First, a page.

By JAY ROOT | New York Times | December 8, 2013
Government watchdogs swiftly criticized Gov. Rick Perry two years ago after he revealed that he was taking advantage of an obscure perk that allowed a long-serving elected official like him to collect both a salary and pension.
But efforts to ban the practice of double dipping, or even require disclosure of it, went nowhere this year in the Texas Legislature.
That could change when lawmakers meet again in 2015. Attorney General Greg Abbott, the leading Republican candidate to replace the retiring Mr. Perry, is pushing ethics reform and recently told a TV station he wanted to prohibit double dipping by politicians. His most likely Democratic opponent, State Senator Wendy Davis of Fort Worth, also supports the ban.
The endorsements are welcome news to State Representative Chris Turner, Democrat of Grand Prairie, who fought a lonely battle this year to prohibit future double dipping. But Republican leaders ignored the bill, and it never got past the committee stage.
Mr. Turner said he could have used help from Mr. Abbott, a close Perry ally, when the bill was up for a debate, and he questioned why Mr. Abbott was talking about it on the campaign trail now.
“He had every opportunity in the last two years to go on record saying that he thinks it’s wrong,” Mr. Turner said. “When he had the opportunity to do something, he did nothing.”
Matt Hirsch, a spokesman for Mr. Abbott, sidestepped the criticism about Mr. Abbott’s previous silence and said the attorney general wholeheartedly embraced a prohibition.
“Texas is the nation’s shining example for fiscal responsibility, and Greg Abbott believes hard-working taxpayers deserve transparency from their elected officials,” Mr. Hirsch said. “That’s why, as governor, he would support legislation that bans double dipping.”
While Texas legislators are considered part-time state employees and make $600 a month in salary, they have uncommonly generous pensions. A legislator can get one after eight years and, with 12 years of service, can begin receiving a guaranteed annuity at 50.
And the pension is not tied to a legislator’s meager salary but rather to the pay of a state district judge, now set at $140,000. It gets even better for long-serving members of the “elected class.” Those who meet the longevity requirements can “retire” and keep their state salaries without leaving office.
That’s what Mr. Perry did, quietly, in early 2011. As a result, he immediately increased his take-home pay by $92,000. He kept his job and the $150,000 salary that goes with it.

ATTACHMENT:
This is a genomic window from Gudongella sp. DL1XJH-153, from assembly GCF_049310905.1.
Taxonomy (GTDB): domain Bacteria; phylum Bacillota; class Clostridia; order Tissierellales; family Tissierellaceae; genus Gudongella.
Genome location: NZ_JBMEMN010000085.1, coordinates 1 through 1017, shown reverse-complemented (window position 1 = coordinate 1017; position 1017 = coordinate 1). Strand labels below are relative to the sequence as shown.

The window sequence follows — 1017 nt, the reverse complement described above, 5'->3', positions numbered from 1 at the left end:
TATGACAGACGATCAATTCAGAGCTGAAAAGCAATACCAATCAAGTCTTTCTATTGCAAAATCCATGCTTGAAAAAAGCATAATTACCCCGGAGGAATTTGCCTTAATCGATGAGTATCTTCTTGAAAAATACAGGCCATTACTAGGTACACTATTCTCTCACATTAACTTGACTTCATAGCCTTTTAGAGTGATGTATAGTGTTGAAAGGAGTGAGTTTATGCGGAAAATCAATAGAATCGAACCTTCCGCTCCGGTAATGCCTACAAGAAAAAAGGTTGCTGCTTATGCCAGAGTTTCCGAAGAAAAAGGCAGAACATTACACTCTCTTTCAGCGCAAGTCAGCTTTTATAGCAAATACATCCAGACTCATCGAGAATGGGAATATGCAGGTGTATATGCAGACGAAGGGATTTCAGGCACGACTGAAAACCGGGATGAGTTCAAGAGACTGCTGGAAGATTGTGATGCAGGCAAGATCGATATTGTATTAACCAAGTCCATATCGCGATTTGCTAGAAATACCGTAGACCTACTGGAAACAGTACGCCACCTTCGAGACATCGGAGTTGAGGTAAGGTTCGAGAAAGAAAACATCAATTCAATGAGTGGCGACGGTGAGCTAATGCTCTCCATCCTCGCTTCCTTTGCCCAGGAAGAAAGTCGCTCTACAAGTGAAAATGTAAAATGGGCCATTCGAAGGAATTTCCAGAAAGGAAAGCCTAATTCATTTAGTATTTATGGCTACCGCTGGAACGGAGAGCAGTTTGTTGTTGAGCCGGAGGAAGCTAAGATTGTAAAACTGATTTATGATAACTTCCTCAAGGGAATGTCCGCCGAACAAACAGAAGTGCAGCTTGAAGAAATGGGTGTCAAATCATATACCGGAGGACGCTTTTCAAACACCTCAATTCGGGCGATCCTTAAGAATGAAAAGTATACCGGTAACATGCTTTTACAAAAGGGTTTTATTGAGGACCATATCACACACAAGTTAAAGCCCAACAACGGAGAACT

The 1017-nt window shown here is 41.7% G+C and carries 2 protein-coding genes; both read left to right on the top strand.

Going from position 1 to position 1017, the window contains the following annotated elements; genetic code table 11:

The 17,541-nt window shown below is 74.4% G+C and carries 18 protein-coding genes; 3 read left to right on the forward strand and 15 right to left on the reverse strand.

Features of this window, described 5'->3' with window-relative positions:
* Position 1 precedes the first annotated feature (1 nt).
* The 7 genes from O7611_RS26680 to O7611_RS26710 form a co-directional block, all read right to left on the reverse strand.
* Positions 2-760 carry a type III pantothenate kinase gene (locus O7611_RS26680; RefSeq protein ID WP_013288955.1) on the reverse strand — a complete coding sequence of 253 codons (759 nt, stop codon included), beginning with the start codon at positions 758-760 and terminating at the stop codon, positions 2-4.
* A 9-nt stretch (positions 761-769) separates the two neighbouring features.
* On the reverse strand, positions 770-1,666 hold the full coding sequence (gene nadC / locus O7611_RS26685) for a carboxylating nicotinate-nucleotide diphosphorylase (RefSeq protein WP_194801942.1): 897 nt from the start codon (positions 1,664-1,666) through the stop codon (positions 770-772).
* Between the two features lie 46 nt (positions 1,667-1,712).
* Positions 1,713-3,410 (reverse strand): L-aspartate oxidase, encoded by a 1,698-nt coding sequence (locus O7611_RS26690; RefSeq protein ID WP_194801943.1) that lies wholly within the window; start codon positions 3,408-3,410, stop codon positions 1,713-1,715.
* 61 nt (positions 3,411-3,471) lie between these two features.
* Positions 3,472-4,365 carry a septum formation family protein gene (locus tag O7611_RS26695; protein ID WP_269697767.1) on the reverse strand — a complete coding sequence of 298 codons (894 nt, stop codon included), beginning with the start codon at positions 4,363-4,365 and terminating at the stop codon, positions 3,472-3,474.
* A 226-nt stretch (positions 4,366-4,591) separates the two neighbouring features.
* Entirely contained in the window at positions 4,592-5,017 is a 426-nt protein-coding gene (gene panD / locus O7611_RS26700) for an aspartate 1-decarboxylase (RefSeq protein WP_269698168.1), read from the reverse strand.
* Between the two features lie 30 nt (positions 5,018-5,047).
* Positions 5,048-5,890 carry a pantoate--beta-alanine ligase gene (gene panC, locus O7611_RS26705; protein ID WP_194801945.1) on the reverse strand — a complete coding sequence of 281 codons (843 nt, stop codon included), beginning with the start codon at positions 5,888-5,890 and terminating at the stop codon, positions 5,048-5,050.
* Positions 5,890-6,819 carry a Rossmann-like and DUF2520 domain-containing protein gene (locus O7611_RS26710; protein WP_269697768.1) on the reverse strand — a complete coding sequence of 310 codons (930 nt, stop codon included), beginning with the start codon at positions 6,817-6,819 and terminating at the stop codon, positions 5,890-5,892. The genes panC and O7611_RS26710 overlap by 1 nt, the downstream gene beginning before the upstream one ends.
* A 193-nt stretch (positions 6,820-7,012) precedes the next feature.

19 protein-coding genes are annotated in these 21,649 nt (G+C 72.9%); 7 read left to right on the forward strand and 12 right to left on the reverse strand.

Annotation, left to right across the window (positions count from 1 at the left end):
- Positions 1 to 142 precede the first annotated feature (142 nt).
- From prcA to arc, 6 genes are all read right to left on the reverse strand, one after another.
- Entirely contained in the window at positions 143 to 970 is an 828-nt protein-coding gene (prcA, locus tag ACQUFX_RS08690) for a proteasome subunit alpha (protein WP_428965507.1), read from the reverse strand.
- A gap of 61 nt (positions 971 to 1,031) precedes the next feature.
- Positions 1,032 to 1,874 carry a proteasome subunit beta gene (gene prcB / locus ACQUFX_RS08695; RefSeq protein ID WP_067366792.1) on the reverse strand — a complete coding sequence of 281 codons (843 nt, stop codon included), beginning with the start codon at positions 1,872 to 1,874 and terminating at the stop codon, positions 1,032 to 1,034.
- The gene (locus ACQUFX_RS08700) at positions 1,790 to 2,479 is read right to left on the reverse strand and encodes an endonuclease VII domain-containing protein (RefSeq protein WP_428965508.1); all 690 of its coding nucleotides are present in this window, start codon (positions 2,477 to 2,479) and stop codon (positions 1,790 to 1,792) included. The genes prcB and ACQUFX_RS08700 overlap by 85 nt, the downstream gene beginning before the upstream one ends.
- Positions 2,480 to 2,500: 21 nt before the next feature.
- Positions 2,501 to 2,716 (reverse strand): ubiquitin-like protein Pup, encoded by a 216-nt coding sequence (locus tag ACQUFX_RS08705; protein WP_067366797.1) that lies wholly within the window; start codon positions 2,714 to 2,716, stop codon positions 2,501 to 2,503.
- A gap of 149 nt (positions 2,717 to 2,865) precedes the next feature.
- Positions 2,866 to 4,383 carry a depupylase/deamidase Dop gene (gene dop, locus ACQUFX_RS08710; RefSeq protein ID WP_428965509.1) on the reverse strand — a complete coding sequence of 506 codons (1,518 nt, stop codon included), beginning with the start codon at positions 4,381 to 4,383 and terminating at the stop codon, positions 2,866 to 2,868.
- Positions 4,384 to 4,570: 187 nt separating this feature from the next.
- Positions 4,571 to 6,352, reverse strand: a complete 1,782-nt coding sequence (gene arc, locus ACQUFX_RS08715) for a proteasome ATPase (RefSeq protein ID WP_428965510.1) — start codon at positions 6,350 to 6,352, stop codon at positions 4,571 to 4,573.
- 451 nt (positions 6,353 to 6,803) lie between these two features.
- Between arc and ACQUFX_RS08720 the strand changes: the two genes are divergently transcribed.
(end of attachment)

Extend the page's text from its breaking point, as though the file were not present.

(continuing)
Mr. Perry has said that he would be “foolish” not to take advantage of the provision, which has been on the law books at least since the early 1990s, when Bob Bullock, a Democrat, then the lieutenant governor, did.
Already, Land Commissioner Jerry Patterson, a Republican, is pledging to use the law to increase his pay if he gets elected lieutenant governor in 2014. Otherwise, he said, he could not afford to take the job, which pays the same paltry sum legislators get.
With 23 years of elected service credit, Mr. Patterson, a former state senator, could collect as much as $74,000 a year in the elected class. He said he would donate his annual legislative salary to charity if elected.
Lax Texas ethics laws do not require politicians to disclose pension income, so it is unclear who else might be taking advantage of the provision. Mr. Perry’s double dipping unexpectedly came to light during his unsuccessful run for president, thanks to more stringent federal disclosure laws.
The lack of transparency in Texas prompted legislators from both parties — including Ms. Davis — to file or support legislation that would add pensions to state disclosure forms. But like Mr. Turner’s proposed ban, the idea of shedding more light on double dipping got no traction at the Capitol.
Mr. Turner hopes that Mr. Perry’s retirement and the blessing from his most likely successors will give him the thrust he needs to pass a ban next time.
“I still don’t think it’s going to be a cakewalk,” Mr. Turner said. “Certainly, any kind of major ethics reform often does take multiple sessions. I think this is no exception. I think it will gain momentum every time it comes up.”